Arnhem Land band K Squad use rock and reggae to encourage rejection of grog, ganja and violence


Posted

October 19, 2018 13:23:19

Rock and roll and sobriety aren’t known to go hand in hand — but in a far-flung corner of Arnhem Land, a group of young men are bucking the trend.

Key points:

  • K Squad using music to speak out against substance abuse and petty crime
  • Ngukurr band performs for the community in a converted shipping container
  • Business training in the works, as the band dreams of touring nationally

In the remote community of Ngukurr, K Squad — a hybrid mix of rock and reggae — are using the power of music as a force for good, persuading their peers to reject drinking, drugs and violence.

The band members feel too many young people in their community are being draw into petty crime and family violence, and hope their songs will encourage others to reject that life.

“We’re just giving them courage to stay away from trouble and all that,” drummer Jayden Daniels said.

“Just making them relax, listening to all the lyrics and vocals and all that.”

Some of the band members, now in their early 20s, spent some of their teenage years in trouble.

Even though alcohol is officially banned is their remote community, they said drinking and drug taking was still rife.

“I’ve had a lot of struggle, been through a lot of things. Break and entries, yeah, fighting, just drinking grog, smoking drugs,” Mr Daniels said.

“But then I started thinking to myself, I grew up, wanting to have good thoughts.”

The band members have pulled themselves out of a cycle of negative of substance abuse and petty crime.

They have government jobs as school attendance and sports program officers.

“My day job is to work at sport and rec, help kids, working with children. I like it very much,” said the band’s lead singer, Preston Harris.

‘I don’t want young kids to grow up with violence’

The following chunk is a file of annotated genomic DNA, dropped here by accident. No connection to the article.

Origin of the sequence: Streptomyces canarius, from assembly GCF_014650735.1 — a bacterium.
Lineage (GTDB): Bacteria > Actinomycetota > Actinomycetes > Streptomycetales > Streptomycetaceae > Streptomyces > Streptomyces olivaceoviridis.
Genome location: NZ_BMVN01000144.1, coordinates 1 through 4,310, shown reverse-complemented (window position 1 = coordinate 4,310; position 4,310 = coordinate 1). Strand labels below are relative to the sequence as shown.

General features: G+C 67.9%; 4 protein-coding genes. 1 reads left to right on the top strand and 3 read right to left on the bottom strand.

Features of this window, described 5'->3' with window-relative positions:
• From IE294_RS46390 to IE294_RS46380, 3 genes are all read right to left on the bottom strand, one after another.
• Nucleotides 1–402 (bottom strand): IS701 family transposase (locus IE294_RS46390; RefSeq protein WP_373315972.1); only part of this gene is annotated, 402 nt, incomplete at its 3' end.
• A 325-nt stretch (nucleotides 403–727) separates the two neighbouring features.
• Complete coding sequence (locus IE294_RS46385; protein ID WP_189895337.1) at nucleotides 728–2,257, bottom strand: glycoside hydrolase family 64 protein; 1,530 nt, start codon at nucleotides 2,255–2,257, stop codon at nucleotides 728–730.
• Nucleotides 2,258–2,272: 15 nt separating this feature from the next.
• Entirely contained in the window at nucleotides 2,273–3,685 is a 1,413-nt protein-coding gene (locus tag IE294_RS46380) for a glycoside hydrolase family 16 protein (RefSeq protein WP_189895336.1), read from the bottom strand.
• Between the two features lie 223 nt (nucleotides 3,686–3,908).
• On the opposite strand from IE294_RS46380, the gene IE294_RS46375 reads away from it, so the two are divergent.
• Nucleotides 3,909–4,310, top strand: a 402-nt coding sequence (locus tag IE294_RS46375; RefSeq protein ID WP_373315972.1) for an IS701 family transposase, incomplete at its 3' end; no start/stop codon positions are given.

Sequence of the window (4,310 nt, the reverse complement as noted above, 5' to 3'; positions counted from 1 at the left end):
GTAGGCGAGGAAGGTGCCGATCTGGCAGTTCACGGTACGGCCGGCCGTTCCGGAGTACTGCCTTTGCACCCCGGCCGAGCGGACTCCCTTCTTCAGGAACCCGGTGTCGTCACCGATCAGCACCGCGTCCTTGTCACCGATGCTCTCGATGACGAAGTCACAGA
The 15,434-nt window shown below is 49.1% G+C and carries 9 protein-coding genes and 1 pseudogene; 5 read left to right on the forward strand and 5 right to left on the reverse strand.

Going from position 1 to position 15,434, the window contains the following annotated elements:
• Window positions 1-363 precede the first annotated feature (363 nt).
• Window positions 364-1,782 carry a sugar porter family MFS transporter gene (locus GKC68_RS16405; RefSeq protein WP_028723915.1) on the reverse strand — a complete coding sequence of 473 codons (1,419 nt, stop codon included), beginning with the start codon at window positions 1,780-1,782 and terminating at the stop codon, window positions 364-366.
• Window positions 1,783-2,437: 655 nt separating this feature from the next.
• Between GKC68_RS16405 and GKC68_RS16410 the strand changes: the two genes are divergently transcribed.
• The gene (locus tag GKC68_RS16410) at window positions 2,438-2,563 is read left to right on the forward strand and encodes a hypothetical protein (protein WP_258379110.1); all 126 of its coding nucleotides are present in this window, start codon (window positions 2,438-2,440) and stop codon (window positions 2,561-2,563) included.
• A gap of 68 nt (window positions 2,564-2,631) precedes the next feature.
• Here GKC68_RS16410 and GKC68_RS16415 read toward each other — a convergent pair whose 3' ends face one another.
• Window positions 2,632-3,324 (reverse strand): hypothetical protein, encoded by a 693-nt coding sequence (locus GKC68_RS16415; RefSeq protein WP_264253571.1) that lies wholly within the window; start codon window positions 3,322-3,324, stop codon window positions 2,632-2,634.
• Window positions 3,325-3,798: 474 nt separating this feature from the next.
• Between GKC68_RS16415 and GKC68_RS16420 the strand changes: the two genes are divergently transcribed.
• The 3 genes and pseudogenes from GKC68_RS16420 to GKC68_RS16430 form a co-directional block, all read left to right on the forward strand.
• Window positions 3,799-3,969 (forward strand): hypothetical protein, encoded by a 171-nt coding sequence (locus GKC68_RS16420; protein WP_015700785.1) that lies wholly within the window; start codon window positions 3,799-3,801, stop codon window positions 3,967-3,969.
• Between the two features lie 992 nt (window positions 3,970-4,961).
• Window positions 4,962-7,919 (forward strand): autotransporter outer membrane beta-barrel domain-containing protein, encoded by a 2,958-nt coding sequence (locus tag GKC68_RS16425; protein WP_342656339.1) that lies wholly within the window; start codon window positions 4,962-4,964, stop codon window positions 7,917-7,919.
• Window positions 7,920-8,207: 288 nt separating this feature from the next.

For Fred Nunggumajbarr, the band’s bass player, the discipline of practicing at night helps to keep him on the straight and narrow.

“Family get me involved with fighting and all that stuff, I don’t want that to happen around here anymore,” he said.

The group are all worried about the future of their community.

They said every night young children roamed the streets and slept during the day.

Mr Harrison said he hoped their peers in the community would listen to the lyrics of their songs.

“I don’t want young kids to grow up with violence, that’s why we came up with the idea to make a band, and sing for them and perform for them,” he said.

“They are seeing a lot of things happening, and like, young kids they learn, they learn quick about everything, you know fighting and violence.”

The band hope to follow the success of another Ngukurr group, The Lonely Boys.

Their performance space is a converted shipping container which sits outside the community’s art centre.

The Ngukurr art centre’s manager Jude Emmett helped K Squad apply for federal youth diversion program grants for music gear.

“They’re excellent musicians, so I think they’ve got an excellent chance,” he said.

He said he also hoped to help to arrange business training for the band.

“About what contracts mean, how you arrange a tour, so that that business side of things stays in the community and it’s not necessarily managed by whitefellas elsewhere,” he said.

K Squad have only been practising together for a few weeks, but they have big dreams.

“To travel, that’s our dream, all of us, yeah travel and sing on the big stage, in front of thousands of people, crowds, that’s it,” Mr Harrison said.

While you’re here… are you feeling curious?

Topics:

arts-and-entertainment,

indigenous-music,

music,

community-and-society,

indigenous-aboriginal-and-torres-strait-islander,

indigenous-culture,

indigenous-other-peoples,

ngukurr-0852,

nt,

darwin-0800



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